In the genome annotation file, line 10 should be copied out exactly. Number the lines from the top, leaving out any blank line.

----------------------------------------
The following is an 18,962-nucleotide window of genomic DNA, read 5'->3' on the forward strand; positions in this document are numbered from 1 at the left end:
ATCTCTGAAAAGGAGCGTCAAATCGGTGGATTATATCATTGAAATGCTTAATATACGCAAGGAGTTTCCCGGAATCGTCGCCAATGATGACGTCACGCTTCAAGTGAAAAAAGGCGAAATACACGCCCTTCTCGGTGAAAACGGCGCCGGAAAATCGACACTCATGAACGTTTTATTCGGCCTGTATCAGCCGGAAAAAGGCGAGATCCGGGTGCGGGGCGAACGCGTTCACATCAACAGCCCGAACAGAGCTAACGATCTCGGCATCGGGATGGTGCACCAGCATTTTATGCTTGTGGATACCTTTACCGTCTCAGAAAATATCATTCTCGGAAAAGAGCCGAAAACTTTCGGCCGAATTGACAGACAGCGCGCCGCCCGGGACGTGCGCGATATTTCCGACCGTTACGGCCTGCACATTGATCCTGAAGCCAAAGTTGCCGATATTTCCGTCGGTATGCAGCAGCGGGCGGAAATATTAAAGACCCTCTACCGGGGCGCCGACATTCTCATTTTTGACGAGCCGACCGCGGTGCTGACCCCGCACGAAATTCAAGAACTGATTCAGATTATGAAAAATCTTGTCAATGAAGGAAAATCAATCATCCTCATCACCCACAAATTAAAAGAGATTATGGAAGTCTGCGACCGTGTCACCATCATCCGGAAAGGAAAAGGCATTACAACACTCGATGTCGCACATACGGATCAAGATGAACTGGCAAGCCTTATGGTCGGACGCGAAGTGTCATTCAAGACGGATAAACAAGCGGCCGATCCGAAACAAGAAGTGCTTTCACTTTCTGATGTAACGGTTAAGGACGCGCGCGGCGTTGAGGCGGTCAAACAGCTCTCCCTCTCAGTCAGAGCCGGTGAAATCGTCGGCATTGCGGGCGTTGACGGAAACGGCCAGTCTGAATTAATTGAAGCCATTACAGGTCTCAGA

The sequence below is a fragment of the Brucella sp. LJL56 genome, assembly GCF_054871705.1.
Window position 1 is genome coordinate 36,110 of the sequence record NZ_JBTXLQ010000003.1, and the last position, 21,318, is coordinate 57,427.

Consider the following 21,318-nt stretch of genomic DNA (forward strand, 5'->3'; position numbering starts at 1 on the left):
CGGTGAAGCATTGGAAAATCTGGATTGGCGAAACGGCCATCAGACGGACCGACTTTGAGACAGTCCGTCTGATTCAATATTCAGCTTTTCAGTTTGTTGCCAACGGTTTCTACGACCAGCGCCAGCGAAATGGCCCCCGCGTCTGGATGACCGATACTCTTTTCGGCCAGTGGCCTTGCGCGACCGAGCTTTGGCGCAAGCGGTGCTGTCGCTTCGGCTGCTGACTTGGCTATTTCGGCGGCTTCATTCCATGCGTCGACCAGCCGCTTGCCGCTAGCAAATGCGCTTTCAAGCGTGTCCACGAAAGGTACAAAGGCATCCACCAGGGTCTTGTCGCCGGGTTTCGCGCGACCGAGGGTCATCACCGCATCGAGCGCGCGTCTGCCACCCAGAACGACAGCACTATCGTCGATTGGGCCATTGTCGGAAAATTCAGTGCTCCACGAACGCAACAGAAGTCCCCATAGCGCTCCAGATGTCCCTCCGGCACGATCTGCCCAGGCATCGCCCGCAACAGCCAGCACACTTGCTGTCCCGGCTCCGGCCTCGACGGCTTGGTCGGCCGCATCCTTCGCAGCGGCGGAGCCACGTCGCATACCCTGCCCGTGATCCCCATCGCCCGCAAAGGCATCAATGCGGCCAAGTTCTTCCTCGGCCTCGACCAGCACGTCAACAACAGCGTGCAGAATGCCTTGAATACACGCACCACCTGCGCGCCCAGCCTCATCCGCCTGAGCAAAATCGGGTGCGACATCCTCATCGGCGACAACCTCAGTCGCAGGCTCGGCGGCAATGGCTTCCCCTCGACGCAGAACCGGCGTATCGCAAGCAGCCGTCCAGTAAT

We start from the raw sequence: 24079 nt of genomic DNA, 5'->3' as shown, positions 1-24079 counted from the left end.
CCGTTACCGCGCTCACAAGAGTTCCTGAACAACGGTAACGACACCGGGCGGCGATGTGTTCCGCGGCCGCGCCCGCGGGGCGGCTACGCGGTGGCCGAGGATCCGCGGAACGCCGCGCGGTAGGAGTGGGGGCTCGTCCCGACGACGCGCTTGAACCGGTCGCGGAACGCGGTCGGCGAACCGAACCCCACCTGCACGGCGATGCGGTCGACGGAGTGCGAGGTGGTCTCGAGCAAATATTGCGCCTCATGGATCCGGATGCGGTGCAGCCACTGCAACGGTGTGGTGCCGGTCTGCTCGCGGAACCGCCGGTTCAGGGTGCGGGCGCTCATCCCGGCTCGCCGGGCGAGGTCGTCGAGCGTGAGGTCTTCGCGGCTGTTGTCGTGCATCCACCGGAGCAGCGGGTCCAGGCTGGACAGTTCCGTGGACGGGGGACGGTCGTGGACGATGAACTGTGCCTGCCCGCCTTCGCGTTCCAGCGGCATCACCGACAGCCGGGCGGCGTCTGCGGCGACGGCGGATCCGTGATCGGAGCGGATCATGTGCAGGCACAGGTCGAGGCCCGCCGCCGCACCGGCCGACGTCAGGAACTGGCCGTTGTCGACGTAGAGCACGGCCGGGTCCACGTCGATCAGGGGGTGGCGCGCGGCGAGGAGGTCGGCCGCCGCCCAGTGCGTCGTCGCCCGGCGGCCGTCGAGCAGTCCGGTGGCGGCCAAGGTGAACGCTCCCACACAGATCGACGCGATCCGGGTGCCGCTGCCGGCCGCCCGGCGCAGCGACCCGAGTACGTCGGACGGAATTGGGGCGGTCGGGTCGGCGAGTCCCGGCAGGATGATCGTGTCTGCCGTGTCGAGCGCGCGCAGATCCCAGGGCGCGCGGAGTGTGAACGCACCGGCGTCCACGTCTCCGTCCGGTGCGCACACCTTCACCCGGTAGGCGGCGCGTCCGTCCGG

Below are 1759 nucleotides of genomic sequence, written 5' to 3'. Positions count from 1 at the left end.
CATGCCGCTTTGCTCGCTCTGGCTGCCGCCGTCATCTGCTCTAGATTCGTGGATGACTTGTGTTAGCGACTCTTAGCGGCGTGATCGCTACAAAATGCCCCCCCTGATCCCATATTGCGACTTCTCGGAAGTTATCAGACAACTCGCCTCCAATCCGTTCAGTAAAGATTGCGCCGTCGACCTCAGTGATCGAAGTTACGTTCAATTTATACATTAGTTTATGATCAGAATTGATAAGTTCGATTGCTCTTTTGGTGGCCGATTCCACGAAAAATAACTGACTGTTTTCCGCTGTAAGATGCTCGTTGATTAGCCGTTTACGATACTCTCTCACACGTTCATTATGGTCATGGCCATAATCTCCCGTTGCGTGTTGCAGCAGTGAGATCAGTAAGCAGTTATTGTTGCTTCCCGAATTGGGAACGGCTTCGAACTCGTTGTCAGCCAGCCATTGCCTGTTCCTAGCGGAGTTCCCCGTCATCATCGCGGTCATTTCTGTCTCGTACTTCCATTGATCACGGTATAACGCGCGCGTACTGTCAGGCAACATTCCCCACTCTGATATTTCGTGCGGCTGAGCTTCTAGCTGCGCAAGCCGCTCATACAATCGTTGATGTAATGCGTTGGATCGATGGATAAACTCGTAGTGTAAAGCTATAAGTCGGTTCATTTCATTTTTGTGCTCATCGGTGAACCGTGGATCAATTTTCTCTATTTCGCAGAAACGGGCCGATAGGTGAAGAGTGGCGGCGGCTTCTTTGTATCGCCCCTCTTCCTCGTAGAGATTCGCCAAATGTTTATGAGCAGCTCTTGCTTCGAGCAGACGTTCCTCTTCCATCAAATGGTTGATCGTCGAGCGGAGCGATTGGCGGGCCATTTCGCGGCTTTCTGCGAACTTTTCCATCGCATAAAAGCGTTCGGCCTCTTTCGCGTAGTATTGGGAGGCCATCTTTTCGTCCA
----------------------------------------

CATGCCGCTTTGCTCGCTCTGGCTGCCGCCGTCATCTGCTCTAGATTCGTGGATGACTTGTGTTAGCGACTCTTAGCGGCGTGATCGCTACAAAATGCCCCCCCTGATCCCATATTGCGACTTCTCGGAAGTTATCAGACAACTCGCCTCCAATCCGTTCAGTAAAGATTGCGCCGTCGACCTCAGTGATCGAAGTTACGTTCAATTTATACATTAGTTTATGATCAGAATTGATAAGTTCGATTGCTCTTTTGGTGGCCGATTCCACGAAAAATAACTGACTGTTTTCCGCTGTAAGATGCTCGTTGATTAGCCGTTTACGATACTCTCTCACACGTTCATTATGGTCATGGCCATAATCTCCCGTTGCGTGTTGCAGCAGTGAGATCAGTAAGCAGTTATTGTTGCTTCCCGAATTGGGAACGGCTTCGAACTCGTTGTCAGCCAGCCATTGCCTGTTCCTAGCGGAGTTCCCCGTCATCATCGCGGTCATTTCTGTCTCGTACTTCCATTGATCACGGTATAACGCGCGCGTACTGTCAGGCAACATTCCCCACTCTGATATTTCGTGCGGCTGAGCTTCTAGCTGCGCAAGCCGCTCATACAATCGTTGATGTAATGCGTTGGATCGATGGATAAACTCGTAGTGTAAAGCTATAAGTCGGTTCATTTCATTTTTGTGCTCATCGGTGAACCGTGGATCAATTTTCTCTATTTCGCAGAAACGGGCCGATAGGTGAAGAGTGGCGGCGGCTTCTTTGTATCGCCCCTCTTCCTCGTAGAGATTCGCCAAATGTTTATGAGCAGCTCTTGCTTCGAGCAGACGTTCCTCTTCCATCAAATGGTTGATCGTCGAGCGGAGCGATTGGCGGGCCATTTCGCGGCTTTCTGCGAACTTTTCCATCGCATAAAAGCGTTCGGCCTCTTTCGCGTAGTATTGGGAGGCCATCTTTTCGTCCA